Style Maker Fabrics

Run by a mother/daughter due out of the US, this online shop is one of my favorites due to how they go about stocking the store: similar to a fashion brand, they release a few “collections” per season with different themes based on industry trends. I love knowing I will find something I enjoy while shopping through themes like “Red, White and Blue” (popular at early Summer!) and “Bottoms Up” (in search of appropriate bottom weights for those True Bias Lander Pants you’ve been dreaming of?) and they also offer a swatching service and great flat rate US shipping at $8.95.

Fabric Mart

Out in the middle of Pennsylvania, in a place called Sinking Springs, lives a fabric store that stocks a magical amount of designer overstock fabric. You never know what you’ll find on their website with constant updating stocks and great deals each day of the week, but when you do find something you like it’s not going to break the bank! This is a family run business and they strive to make sure their customers feel taken care of.

Fancy Tiger Crafts

I was lucky enough to visit Fancy Tiger Crafts in Denver, CO this past fall and trust me, this place is a mecca for craft folks in the West. I’ve long admired what Jamie and Amber have built with Fancy Tiger Crafts, and the quality of their stock is a testament to their passion for making. I like to check through the stock to find garment-making standards like Kaufman linens or solid double gauzes… and I often find myself gazing longingly at their US bred selection of yarns. I don’t knit and yet have a few times placed some really delicious looking skeins in my cart.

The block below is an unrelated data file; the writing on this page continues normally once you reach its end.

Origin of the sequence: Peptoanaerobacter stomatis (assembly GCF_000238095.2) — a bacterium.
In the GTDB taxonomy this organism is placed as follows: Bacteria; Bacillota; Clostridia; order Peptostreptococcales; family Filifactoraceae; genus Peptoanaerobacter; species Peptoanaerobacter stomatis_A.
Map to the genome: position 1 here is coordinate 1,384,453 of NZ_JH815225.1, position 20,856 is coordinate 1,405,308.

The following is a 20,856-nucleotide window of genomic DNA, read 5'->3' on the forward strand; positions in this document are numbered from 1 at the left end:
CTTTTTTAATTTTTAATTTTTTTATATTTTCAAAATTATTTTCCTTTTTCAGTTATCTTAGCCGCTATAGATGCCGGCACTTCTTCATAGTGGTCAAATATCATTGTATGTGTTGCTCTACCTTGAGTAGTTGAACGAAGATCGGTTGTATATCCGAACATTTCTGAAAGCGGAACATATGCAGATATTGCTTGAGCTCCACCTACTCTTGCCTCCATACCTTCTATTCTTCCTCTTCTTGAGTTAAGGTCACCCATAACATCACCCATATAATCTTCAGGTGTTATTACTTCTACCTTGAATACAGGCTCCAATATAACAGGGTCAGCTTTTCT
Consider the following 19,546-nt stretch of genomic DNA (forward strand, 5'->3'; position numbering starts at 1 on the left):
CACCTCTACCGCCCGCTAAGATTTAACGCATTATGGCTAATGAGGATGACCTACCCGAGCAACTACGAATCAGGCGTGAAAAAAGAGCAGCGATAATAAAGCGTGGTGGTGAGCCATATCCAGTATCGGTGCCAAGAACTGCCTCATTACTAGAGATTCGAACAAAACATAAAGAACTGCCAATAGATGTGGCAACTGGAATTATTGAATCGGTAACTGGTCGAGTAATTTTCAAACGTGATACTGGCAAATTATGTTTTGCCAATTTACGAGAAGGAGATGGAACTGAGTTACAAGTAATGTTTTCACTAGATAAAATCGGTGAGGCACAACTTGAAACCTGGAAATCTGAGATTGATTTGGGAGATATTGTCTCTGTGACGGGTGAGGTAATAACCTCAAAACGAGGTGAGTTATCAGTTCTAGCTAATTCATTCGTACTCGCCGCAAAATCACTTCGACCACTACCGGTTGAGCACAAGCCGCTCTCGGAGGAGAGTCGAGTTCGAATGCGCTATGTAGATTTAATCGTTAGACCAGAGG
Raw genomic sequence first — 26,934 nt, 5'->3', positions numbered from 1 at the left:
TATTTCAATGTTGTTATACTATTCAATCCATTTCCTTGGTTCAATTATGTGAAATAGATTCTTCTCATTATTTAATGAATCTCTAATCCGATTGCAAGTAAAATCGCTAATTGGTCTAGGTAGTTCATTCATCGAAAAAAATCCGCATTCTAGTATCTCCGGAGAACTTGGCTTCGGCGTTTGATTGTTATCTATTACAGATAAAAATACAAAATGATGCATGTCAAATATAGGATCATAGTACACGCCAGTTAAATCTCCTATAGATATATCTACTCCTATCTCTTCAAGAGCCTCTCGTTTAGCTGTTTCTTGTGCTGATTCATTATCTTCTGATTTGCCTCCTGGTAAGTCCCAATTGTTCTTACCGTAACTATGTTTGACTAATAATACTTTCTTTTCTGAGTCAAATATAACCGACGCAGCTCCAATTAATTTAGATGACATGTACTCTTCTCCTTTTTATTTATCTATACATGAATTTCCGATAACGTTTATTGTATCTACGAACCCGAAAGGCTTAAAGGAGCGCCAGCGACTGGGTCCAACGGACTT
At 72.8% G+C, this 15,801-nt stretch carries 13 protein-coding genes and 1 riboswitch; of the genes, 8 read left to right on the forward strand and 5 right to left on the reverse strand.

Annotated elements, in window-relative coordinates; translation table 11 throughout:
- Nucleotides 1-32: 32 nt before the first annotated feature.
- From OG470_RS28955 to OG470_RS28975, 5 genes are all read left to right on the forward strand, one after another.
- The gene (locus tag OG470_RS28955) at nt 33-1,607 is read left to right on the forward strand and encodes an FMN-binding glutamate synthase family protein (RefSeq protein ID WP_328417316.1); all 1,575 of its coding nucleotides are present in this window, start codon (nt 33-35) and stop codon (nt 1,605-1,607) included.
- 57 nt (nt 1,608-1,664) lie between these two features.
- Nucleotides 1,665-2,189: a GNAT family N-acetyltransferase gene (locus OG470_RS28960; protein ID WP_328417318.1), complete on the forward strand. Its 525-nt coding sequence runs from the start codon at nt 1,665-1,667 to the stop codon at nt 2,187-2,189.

Match Point Fabrics

A Toronto based online shop, I was recently informed of the great selection at Matchpoint Fabrics by a student of mine who was sewing using one of Michelle’s Tencel Twills. Let me tell you, this stuff sewed up like a dream! Since finding her shop I’ve definitely lost a few hours fantasizing how soft and lovely a tencel jersey tshirt would be….sigh.

Finch Fabrics